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Mini-TES instrument helps identify rare rock on Mars


Comanche (left) and Comanche Spur (right) appear reddish-brown in this false-color image from Spirit's Pancam.Photo: NASA/JPL/Cornell University.

ARIZONA (BNS): The Miniature Thermal Emission Spectrometer, or Mini-TES, developed at Arizona State University has found an outcrop of rock rich in carbonate minerals in the Columbia Hills of Gusev Crater on Mars, according to a report published in Science journal.

The instrument is onboard NASA's Mars Exploration Rover Spirit.

Each of the two Mars rovers carries a Mini-TES to identify minerals in rocks nearby.

"The outcrops are very rich in olivine, a volcanic mineral, but they appear to have been soaked in water." said Steve Ruff, research scientist at ASU's Mars Space Flight Facility in the journal study.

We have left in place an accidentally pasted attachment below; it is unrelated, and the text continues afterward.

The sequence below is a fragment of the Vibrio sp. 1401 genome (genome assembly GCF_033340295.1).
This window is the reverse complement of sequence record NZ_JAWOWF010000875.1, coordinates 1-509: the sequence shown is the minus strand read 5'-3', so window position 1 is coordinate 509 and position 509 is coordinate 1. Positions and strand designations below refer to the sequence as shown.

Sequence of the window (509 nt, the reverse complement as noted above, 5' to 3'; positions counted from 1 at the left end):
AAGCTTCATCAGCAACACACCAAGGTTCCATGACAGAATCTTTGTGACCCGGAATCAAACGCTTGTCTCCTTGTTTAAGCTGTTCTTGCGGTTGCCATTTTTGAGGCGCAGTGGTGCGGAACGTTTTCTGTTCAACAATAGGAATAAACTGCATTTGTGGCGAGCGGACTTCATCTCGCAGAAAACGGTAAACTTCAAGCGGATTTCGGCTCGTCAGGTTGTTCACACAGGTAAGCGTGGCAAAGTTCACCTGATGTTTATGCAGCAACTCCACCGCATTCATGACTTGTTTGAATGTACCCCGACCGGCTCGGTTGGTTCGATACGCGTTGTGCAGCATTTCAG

According to the study, if the granular material settled over a pre-existing landscape, then the entire stack was flooded with carbonate-rich water, probably from a hydrothermal source.

NASA's other Mars rover, Opportunity, has discovered ample evidence for alteration of rocks by water in Meridiani Planum, on the other side of Mars from Spirit's Gusev Crater.

But the water at Meridiani was strongly acidic. While life can evolve to survive in acidic conditions such as in some of Yellowstone National Park's geysers and hot springs few scientists think it can start under those conditions.

The large projections of rocks in the soil of Columbia Hills are about 25 percent carbonate by weight, by far the highest abundance ever seen on Mars.

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